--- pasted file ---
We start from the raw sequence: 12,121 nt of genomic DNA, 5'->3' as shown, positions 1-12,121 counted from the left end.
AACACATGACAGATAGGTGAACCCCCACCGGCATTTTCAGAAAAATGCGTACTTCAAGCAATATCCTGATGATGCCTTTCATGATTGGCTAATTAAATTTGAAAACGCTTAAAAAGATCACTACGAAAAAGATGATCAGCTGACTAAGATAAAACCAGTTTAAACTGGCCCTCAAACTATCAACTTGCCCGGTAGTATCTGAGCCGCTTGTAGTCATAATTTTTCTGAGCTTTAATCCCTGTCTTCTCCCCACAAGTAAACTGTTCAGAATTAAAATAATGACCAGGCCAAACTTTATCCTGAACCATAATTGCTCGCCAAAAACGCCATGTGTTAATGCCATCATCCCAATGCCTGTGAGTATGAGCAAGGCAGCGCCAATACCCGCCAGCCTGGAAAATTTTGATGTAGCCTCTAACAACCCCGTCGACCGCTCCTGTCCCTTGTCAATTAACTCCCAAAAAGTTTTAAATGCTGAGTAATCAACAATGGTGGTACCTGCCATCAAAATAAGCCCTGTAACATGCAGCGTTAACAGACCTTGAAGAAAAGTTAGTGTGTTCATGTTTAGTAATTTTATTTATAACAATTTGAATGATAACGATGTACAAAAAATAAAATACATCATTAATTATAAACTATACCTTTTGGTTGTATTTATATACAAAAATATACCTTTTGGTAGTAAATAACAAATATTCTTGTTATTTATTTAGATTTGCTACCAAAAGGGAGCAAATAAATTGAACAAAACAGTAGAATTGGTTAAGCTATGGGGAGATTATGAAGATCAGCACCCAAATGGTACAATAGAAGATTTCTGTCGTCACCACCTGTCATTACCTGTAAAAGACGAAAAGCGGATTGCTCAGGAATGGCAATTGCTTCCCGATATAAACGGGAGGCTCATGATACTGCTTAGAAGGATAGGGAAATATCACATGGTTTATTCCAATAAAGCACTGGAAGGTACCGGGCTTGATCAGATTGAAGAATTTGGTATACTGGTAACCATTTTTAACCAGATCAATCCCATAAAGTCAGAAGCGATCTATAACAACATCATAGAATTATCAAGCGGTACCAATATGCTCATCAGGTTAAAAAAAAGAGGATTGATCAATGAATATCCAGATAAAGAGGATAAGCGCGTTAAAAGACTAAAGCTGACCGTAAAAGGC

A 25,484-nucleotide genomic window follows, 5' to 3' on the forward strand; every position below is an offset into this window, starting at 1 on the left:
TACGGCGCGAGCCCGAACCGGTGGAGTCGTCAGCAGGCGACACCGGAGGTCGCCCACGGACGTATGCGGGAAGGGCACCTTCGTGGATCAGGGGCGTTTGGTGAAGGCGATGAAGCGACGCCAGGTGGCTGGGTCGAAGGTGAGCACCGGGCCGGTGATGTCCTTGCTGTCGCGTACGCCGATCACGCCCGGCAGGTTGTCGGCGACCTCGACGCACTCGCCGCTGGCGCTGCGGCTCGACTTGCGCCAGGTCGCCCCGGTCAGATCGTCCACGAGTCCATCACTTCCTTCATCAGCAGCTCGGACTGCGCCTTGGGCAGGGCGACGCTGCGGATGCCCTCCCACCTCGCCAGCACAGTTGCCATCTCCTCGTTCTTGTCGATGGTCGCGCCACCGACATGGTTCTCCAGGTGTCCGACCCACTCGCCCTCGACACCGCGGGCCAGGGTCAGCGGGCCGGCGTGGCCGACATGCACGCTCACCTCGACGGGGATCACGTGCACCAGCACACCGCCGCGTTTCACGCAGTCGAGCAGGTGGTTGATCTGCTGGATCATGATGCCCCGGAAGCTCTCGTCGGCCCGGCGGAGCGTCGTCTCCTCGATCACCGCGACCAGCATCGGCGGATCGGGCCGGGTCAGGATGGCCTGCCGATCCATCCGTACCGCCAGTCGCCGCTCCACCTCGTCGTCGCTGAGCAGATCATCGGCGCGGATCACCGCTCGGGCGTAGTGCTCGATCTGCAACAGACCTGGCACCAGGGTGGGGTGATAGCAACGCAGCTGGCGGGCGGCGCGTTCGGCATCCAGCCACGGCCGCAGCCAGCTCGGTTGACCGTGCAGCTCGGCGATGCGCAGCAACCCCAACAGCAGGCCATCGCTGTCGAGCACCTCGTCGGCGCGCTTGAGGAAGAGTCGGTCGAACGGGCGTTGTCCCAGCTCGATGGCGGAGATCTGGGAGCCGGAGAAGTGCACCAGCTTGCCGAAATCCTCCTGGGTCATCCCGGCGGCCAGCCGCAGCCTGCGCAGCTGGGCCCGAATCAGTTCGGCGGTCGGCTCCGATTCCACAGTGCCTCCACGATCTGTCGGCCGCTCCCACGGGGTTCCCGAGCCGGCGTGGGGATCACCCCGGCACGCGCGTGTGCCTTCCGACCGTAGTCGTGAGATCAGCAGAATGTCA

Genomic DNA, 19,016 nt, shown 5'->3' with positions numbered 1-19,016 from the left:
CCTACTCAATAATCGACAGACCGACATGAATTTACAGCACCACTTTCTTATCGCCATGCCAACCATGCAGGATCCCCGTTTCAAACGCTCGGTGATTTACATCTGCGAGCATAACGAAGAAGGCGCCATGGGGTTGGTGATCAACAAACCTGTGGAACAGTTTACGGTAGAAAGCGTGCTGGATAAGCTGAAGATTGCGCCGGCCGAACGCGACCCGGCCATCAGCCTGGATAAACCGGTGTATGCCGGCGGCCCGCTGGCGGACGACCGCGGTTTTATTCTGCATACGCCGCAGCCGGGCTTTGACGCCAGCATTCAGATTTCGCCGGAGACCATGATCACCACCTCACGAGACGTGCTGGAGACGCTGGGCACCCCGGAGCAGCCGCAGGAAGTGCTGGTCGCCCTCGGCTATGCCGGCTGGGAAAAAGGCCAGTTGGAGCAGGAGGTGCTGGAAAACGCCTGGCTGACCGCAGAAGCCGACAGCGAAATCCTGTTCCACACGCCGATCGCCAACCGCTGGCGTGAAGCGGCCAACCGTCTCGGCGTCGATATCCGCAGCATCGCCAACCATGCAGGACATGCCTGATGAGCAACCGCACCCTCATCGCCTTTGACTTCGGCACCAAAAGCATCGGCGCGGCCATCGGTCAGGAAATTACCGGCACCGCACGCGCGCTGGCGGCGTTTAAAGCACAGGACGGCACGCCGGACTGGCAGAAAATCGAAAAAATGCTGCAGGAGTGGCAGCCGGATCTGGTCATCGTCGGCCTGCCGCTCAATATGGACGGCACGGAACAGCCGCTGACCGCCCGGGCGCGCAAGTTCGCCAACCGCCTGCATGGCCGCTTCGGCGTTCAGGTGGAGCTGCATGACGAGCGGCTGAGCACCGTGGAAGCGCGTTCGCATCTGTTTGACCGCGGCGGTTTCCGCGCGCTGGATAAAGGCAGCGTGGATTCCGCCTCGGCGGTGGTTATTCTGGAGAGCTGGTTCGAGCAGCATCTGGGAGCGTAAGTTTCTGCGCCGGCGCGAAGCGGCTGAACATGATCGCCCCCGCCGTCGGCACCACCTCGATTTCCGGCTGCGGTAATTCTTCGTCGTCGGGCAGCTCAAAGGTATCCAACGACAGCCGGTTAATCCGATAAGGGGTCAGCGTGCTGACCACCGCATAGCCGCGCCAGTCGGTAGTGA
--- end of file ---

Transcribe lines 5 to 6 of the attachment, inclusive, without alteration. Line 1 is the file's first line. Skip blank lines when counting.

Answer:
Genomic DNA, 19,016 nt, shown 5'->3' with positions numbered 1-19,016 from the left:
CCTACTCAATAATCGACAGACCGACATGAATTTACAGCACCACTTTCTTATCGCCATGCCAACCATGCAGGATCCCCGTTTCAAACGCTCGGTGATTTACATCTGCGAGCATAACGAAGAAGGCGCCATGGGGTTGGTGATCAACAAACCTGTGGAACAGTTTACGGTAGAAAGCGTGCTGGATAAGCTGAAGATTGCGCCGGCCGAACGCGACCCGGCCATCAGCCTGGATAAACCGGTGTATGCCGGCGGCCCGCTGGCGGACGACCGCGGTTTTATTCTGCATACGCCGCAGCCGGGCTTTGACGCCAGCATTCAGATTTCGCCGGAGACCATGATCACCACCTCACGAGACGTGCTGGAGACGCTGGGCACCCCGGAGCAGCCGCAGGAAGTGCTGGTCGCCCTCGGCTATGCCGGCTGGGAAAAAGGCCAGTTGGAGCAGGAGGTGCTGGAAAACGCCTGGCTGACCGCAGAAGCCGACAGCGAAATCCTGTTCCACACGCCGATCGCCAACCGCTGGCGTGAAGCGGCCAACCGTCTCGGCGTCGATATCCGCAGCATCGCCAACCATGCAGGACATGCCTGATGAGCAACCGCACCCTCATCGCCTTTGACTTCGGCACCAAAAGCATCGGCGCGGCCATCGGTCAGGAAATTACCGGCACCGCACGCGCGCTGGCGGCGTTTAAAGCACAGGACGGCACGCCGGACTGGCAGAAAATCGAAAAAATGCTGCAGGAGTGGCAGCCGGATCTGGTCATCGTCGGCCTGCCGCTCAATATGGACGGCACGGAACAGCCGCTGACCGCCCGGGCGCGCAAGTTCGCCAACCGCCTGCATGGCCGCTTCGGCGTTCAGGTGGAGCTGCATGACGAGCGGCTGAGCACCGTGGAAGCGCGTTCGCATCTGTTTGACCGCGGCGGTTTCCGCGCGCTGGATAAAGGCAGCGTGGATTCCGCCTCGGCGGTGGTTATTCTGGAGAGCTGGTTCGAGCAGCATCTGGGAGCGTAAGTTTCTGCGCCGGCGCGAAGCGGCTGAACATGATCGCCCCCGCCGTCGGCACCACCTCGATTTCCGGCTGCGGTAATTCTTCGTCGTCGGGCAGCTCAAAGGTATCCAACGACAGCCGGTTAATCCGATAAGGGGTCAGCGTGCTGACCACCGCATAGCCGCGCCAGTCGGTAGTGA